by Bill Conroy, HousingWire | October 24, 2022
If the economy worsens, loan delinquencies in Ginnie Mae mortgage servicing portfolios will accelerate.
The mortgage-servicing rights market just keeps on ticking even as the overall housing market takes a licking. And while depository banks that are fueling that growth, concern is mounting over Ginnie Mae MSRs held by nonbanks.
Mortgage advisory firms Prestwick Mortgage Group and partner Mortgage Capital Trading (MCT); Incenter Mortgage Advisors; and MIAC Analytics are out with a total of 10 bulk mortgage-servicing rights (MSR) offerings with bid-due dates in October. The 10 offerings together involve Fannie Mae, Freddie Mac and Ginnie Mae loan pools valued collectively at $12.77 billion.
MIAC is handling one of those bulk offerings, one of the largest, valued at $2.44 billion and involving a combination of Fannie, Freddie and Ginnie MSRs.
Prestwick is marketing four separate deals, two in partnership with MCT, valued in total at $2 billion — which together also feature MSRs for single-family residential loan pools from all three agencies.
Incenter has the highest deal count and the largest deals by volume, at five offerings valued collectively at $8.33 billion, Together they involve MSRs for single-family mortgage pools across all three agencies. Two of those offerings, one an all-Ginnie package and the other a Fannie and Freddie bulk offering, each involve loan-servicing pools valued at $4.1 billion.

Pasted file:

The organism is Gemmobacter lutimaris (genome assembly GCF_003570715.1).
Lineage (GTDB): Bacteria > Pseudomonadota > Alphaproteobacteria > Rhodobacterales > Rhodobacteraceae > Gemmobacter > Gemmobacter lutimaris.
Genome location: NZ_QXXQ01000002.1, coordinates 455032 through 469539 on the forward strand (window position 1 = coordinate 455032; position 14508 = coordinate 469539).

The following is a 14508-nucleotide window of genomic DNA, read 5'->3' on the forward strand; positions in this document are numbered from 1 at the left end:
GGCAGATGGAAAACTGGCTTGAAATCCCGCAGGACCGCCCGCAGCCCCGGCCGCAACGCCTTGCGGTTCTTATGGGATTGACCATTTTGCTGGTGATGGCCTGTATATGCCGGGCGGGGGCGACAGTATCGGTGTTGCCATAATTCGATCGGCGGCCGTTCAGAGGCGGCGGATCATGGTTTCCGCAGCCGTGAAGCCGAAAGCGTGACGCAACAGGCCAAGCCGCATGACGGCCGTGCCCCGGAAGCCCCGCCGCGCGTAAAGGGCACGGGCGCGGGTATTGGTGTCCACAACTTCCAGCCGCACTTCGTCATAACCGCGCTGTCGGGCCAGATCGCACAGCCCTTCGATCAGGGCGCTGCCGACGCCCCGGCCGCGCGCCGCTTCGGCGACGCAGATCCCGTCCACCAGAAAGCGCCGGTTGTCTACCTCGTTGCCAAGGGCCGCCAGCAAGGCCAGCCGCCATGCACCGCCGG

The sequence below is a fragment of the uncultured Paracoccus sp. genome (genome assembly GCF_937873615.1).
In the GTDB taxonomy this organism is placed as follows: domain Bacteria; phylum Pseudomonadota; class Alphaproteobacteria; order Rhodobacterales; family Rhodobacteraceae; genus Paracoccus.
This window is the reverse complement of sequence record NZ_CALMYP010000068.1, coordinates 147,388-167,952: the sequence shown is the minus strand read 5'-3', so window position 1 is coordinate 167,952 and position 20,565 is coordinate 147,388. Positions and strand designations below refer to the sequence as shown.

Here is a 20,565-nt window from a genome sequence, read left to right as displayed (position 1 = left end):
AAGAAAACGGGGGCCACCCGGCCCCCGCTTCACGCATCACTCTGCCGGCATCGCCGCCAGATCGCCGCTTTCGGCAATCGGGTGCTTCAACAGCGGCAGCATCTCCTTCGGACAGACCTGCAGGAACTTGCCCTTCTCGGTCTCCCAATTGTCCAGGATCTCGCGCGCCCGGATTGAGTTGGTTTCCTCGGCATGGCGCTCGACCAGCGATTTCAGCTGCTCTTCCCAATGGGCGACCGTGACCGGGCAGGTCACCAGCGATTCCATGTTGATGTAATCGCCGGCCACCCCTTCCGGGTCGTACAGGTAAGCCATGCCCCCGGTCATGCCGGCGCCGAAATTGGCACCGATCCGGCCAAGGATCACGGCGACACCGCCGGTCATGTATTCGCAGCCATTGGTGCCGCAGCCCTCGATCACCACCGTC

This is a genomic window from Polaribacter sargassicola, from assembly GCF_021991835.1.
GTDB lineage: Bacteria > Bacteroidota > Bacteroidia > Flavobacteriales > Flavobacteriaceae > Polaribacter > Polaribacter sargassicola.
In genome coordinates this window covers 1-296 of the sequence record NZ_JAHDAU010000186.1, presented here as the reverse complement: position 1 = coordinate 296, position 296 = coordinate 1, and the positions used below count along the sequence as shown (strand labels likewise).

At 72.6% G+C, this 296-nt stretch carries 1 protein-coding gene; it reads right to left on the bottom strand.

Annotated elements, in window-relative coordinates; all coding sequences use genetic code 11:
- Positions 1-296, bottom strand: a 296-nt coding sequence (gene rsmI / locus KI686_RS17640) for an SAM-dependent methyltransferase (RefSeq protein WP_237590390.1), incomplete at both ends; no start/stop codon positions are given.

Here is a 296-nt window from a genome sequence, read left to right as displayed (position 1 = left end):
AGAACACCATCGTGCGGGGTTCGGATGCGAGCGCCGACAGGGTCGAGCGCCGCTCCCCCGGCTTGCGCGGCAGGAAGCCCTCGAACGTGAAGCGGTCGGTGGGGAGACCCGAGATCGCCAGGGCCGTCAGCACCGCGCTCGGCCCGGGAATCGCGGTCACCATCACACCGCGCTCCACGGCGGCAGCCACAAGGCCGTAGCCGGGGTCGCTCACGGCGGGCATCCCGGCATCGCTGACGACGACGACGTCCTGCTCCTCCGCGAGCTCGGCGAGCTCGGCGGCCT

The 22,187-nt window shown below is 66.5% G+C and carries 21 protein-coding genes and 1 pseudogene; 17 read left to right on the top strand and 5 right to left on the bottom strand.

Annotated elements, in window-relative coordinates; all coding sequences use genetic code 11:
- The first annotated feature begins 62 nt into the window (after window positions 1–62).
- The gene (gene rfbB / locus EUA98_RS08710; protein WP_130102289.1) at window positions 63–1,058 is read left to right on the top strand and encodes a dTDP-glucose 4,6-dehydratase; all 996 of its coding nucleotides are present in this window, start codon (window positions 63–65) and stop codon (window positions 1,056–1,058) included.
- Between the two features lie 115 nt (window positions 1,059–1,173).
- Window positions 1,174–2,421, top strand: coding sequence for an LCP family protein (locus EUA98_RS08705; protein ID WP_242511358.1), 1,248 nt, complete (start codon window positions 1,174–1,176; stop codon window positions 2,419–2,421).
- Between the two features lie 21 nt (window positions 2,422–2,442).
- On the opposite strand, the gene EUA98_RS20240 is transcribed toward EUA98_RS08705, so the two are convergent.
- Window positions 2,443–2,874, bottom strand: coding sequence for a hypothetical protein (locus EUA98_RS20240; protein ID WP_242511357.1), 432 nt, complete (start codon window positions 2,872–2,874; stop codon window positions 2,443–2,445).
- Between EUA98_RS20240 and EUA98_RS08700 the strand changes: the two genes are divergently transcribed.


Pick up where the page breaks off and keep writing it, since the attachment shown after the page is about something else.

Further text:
Over the first nine months of this year, banks have far outstripped nonbanks in buying up MSR packages. Banks have been net purchasers of MSRs, to the tune of $107.8 billion — compared with $51.1 billion for all of 2021, according to a report by mortgage-data analytics firm Recursion.
Tom Piercy, managing director of Incenter Mortgage Advisors, said many independent mortgage banks stockpiled huge volumes of low-rate loans in 2021, understanding that rates would eventually rise, and they are cashing in on the new rate environment — a climate that also is wreaking havoc on loan-origination volumes. In addition, banks who are now buying, he added, can take advantage of the product cross-selling opportunities through loan servicing and, more importantly, they can leverage the escrow float opportunities MSRs offer.
“The deck is stacked in favor of the depositories when it comes to owing MSRs, and that is because of what they can do with the escrow [accounts],” Piercy explained. “Banks can leverage these [escrow] deposits [using them as collateral to borrow] through the Federal Home Loan Banks to reinvest into higher yielding assets.
“And so that’s why banks have always been in a much better position to own the MSRs.”
Digging down deeper into the numbers, the Recursion report shows that over the first nine months of 2022, banks have been net buyers of Fannie Mae and Freddie Mac MSRs and net sellers of Ginnie Mae MSRs, while nonbanks are selling off Fannie and Freddie MSRs and still far outstripping banks in issuing and buying Ginnie Mae MSRs.
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